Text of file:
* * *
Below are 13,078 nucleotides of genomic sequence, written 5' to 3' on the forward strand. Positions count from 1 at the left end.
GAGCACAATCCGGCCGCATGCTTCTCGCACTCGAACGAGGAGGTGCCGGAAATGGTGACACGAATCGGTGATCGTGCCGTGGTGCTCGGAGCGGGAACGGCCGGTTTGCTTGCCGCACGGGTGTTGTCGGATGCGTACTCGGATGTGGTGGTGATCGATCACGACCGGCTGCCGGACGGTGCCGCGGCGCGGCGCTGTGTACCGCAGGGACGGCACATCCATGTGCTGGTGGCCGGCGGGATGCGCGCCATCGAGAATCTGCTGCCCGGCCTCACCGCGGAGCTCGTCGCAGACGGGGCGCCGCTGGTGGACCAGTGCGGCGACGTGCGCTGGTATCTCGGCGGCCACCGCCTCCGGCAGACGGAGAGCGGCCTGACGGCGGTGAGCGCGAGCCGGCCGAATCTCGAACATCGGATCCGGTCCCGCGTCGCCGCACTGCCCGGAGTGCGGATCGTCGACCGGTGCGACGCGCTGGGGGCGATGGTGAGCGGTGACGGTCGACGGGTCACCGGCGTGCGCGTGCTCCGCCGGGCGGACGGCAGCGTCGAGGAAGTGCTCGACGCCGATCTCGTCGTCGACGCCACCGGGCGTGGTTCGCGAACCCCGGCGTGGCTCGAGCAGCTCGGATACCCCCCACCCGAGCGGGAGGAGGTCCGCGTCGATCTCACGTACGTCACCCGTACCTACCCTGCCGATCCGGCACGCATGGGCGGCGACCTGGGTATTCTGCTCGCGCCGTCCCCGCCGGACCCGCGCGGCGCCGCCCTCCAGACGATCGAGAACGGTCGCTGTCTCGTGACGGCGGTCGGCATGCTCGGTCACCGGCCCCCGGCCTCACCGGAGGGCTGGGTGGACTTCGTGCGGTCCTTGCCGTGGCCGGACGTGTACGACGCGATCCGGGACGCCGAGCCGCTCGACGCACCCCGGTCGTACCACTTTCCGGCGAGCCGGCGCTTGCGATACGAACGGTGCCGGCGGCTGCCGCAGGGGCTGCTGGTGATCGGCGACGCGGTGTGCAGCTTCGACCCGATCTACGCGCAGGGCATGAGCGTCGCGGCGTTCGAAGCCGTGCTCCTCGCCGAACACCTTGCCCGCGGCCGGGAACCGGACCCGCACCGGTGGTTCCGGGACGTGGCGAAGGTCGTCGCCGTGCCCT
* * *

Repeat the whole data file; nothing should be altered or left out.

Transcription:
Below are 13,078 nucleotides of genomic sequence, written 5' to 3' on the forward strand. Positions count from 1 at the left end.
GAGCACAATCCGGCCGCATGCTTCTCGCACTCGAACGAGGAGGTGCCGGAAATGGTGACACGAATCGGTGATCGTGCCGTGGTGCTCGGAGCGGGAACGGCCGGTTTGCTTGCCGCACGGGTGTTGTCGGATGCGTACTCGGATGTGGTGGTGATCGATCACGACCGGCTGCCGGACGGTGCCGCGGCGCGGCGCTGTGTACCGCAGGGACGGCACATCCATGTGCTGGTGGCCGGCGGGATGCGCGCCATCGAGAATCTGCTGCCCGGCCTCACCGCGGAGCTCGTCGCAGACGGGGCGCCGCTGGTGGACCAGTGCGGCGACGTGCGCTGGTATCTCGGCGGCCACCGCCTCCGGCAGACGGAGAGCGGCCTGACGGCGGTGAGCGCGAGCCGGCCGAATCTCGAACATCGGATCCGGTCCCGCGTCGCCGCACTGCCCGGAGTGCGGATCGTCGACCGGTGCGACGCGCTGGGGGCGATGGTGAGCGGTGACGGTCGACGGGTCACCGGCGTGCGCGTGCTCCGCCGGGCGGACGGCAGCGTCGAGGAAGTGCTCGACGCCGATCTCGTCGTCGACGCCACCGGGCGTGGTTCGCGAACCCCGGCGTGGCTCGAGCAGCTCGGATACCCCCCACCCGAGCGGGAGGAGGTCCGCGTCGATCTCACGTACGTCACCCGTACCTACCCTGCCGATCCGGCACGCATGGGCGGCGACCTGGGTATTCTGCTCGCGCCGTCCCCGCCGGACCCGCGCGGCGCCGCCCTCCAGACGATCGAGAACGGTCGCTGTCTCGTGACGGCGGTCGGCATGCTCGGTCACCGGCCCCCGGCCTCACCGGAGGGCTGGGTGGACTTCGTGCGGTCCTTGCCGTGGCCGGACGTGTACGACGCGATCCGGGACGCCGAGCCGCTCGACGCACCCCGGTCGTACCACTTTCCGGCGAGCCGGCGCTTGCGATACGAACGGTGCCGGCGGCTGCCGCAGGGGCTGCTGGTGATCGGCGACGCGGTGTGCAGCTTCGACCCGATCTACGCGCAGGGCATGAGCGTCGCGGCGTTCGAAGCCGTGCTCCTCGCCGAACACCTTGCCCGCGGCCGGGAACCGGACCCGCACCGGTGGTTCCGGGACGTGGCGAAGGTCGTCGCCGTGCCCT